You know, it’s one of my few many weaknesses, but like any weakness, it’s rooted in pleasure, however dubious. People sometimes ask why I feature video-game-style chiptuning artists with such gleeful abandon on ANBAD, and the simple answer is that I can’t help it.
Plenty of listeners don’t get this kind of music – they think it all sounds the same, or that it is too basic and punctuated, or that it is simply reductive. And to an extent, these are the exact reasons why I like music such as Tristram Burfield‘s.
At least that’s what I thought. Tristram is a musical polymath, you see. And while I like his NES-sourced cheep ‘n’ cheerful chiptunes, it was his other songs that I discovered via them that made my hairs prickle uncontrollably.
Do Walls Have Ears? is the sound of an orchestra tuning up, but one that is forever lost in the simple beauty of it’s own loose sound. Droning, ebbing, flowing, arcing through time, songs like these are less about structure, and more about feeling.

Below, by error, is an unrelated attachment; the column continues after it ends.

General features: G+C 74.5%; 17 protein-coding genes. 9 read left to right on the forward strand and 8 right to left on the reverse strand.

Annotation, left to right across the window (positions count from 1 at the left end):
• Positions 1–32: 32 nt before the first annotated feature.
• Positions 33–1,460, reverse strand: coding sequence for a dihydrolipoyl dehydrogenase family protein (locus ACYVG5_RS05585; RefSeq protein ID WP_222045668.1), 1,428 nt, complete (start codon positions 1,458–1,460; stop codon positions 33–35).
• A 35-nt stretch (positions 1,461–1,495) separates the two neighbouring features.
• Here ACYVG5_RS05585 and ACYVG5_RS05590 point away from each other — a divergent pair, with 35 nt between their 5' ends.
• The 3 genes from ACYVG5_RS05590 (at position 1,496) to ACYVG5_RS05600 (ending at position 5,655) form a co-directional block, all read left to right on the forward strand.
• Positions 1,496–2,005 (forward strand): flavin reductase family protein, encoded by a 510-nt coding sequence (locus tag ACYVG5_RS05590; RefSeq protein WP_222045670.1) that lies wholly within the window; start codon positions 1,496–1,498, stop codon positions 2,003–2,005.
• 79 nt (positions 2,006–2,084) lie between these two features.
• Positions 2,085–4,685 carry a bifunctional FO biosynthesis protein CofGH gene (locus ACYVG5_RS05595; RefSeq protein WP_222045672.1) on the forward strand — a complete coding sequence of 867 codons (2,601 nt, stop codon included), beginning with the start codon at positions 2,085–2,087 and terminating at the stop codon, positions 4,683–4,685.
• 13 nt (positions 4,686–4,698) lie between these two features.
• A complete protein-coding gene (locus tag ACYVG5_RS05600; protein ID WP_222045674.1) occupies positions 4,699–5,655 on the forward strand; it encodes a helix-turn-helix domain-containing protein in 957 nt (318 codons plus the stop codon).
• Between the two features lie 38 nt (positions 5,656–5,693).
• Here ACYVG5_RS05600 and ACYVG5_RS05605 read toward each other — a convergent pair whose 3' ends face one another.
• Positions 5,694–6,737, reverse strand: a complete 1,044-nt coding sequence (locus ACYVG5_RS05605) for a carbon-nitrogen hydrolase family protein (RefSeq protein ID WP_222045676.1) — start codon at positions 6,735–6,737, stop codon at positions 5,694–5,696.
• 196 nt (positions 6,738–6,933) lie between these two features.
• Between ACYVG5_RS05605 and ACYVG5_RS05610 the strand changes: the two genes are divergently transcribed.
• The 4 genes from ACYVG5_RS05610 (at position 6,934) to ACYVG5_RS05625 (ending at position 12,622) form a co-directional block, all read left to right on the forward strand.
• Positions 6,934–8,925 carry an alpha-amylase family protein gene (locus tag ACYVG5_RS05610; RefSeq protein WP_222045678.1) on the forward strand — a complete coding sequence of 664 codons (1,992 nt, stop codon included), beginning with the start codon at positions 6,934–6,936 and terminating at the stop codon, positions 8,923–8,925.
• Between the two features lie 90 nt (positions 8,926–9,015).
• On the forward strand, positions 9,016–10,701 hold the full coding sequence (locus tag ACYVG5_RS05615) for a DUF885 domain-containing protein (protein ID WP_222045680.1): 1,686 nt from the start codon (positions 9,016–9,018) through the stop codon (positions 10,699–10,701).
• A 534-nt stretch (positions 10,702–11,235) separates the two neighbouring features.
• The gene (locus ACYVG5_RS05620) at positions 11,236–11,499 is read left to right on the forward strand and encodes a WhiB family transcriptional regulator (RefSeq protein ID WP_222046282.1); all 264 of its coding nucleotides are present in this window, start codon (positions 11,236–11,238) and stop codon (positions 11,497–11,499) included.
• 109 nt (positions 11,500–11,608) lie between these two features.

Perhaps that’s why I like it so much. The disconnection with standard procedure and the empathy with the confusing realities of emotion is evident in songs like this. In the realms of new music, this is akin to an out-of-body experience.
Do Walls Have Ears? is timeless in every respect – it’s also placeless, faceless and could easily have stretched on for another hour and I would still have listened.
Tristram releases his songs on floppy discs. Take that, vinyl fetishists. Now that‘s retro.